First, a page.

November 7, 2017
Google Senior Fellow Jeff Dean, who works on the Google Brain team, recently highlighted AutoML (for machine learning), a project aimed at using AI-empowered machines to build other AI machines, removing humans from the equation. The need for AI algorithms grows as its capabilities are becoming important to a wide range of industries. But only an estimated 10,000 people worldwide have the education, expertise and ability to construct those algorithms, and Facebook, Google and Microsoft pay millions of dollars for them.
The New York Times reports that, “the shortage isn’t going away anytime soon, just because mastering these skills takes years of work.” That’s why companies are “developing all sorts of tools that will make it easier for any operation to build its own AI software, including things like image and speech recognition services and online chatbots.”
“We are following the same path that computer science has followed with every new type of technology,” said Microsoft vice president Joseph Sirosh. “We are eliminating a lot of the heavy lifting.”
All these companies are also “selling cloud-computing services that can help other businesses and developers build AI.” With AutoML, Google plans to help companies “build systems with artificial intelligence even if they don’t have extensive expertise,” said Dean, who “estimated, no more than a few thousand companies have the right talent for building AI, but many more have the necessary data.”
“We want to go from thousands of organizations solving machine learning problems to millions,” he said. Google is well positioned to accomplish this because it hired “such a large portion of the world’s top AI researchers.”
If AutoML succeeds, engineers will be able to build algorithms that learn tasks on their own. “Computers are going to invent the algorithms for us, essentially,” said University of California Berkeley professor Pieter Abbeel. “Algorithms invented by computers can solve many, many problems very quickly — at least that is the hope.”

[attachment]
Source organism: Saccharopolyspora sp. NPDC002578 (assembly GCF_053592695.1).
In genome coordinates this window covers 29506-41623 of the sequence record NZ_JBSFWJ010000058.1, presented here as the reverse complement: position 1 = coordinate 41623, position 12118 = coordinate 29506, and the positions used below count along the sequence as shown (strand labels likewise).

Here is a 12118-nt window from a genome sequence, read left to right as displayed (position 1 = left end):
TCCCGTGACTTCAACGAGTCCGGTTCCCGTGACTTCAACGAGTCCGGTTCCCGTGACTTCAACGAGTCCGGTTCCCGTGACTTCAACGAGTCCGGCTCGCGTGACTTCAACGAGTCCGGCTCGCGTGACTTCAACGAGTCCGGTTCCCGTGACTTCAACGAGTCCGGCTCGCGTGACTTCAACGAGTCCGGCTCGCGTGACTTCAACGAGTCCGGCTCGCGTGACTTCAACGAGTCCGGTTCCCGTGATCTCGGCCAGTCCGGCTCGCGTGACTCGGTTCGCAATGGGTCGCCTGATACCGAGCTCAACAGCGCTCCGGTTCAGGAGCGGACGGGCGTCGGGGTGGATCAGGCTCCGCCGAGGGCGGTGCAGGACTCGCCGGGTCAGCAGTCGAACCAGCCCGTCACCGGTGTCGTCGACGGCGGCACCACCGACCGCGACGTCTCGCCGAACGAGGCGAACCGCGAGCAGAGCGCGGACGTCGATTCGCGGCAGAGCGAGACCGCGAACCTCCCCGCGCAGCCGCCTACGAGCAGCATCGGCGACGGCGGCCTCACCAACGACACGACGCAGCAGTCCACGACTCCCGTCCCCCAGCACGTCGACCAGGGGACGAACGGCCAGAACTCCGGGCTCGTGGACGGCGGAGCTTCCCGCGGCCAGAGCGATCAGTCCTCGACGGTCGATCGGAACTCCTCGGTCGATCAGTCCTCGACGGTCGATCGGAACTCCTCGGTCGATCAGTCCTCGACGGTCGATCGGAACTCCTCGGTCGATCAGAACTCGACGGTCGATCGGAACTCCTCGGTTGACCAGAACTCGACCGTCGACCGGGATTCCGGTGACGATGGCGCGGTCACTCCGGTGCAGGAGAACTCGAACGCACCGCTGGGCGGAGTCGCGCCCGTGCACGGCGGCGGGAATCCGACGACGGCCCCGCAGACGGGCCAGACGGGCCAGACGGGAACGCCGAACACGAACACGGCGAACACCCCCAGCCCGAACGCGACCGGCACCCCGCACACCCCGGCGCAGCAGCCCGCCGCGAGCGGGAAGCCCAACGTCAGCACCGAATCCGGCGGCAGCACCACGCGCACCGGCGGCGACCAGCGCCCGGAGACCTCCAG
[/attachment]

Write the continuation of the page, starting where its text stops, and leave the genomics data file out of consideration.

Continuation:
The Guardian reports that Ph.D. students are lured away from their studies by six-figure salaries at companies like Apple. A Guardian survey of the U.K.’s top ranking research universities shows a brain drain for AI experts, who are being recruited by only a few companies.
That’s a problem, said Imperial College professor Maja Pantic, “because only a diffusion of innovation, rather than its concentration into just a few companies, can mitigate the dramatic disruptions and negative effects that AI may bring about.” It will also create “a huge pay gap” between AI experts and “the rest of the workforce.”
Imperial College researcher Murray Shanahan had an offer to join DeepMind, “Google’s London-based artificial intelligence group,” but despite the many benefits, he turned the offer down. “The potential impact on academia of the current tech hiring frenzy was one of the issues that bothered me,” he said.
Steven Turner, who joined Amazon Web Services in Cambridge, reports that he left academia because he wanted to “work on real problems rather than more theoretical concepts” — and he ended up finding the Amazon culture “more vibrant than in academia.”
“I personally think that having a greater focus on culture and social interaction to ensure researchers don’t feel as isolated as they can do would have a significant impact on retention,” he said.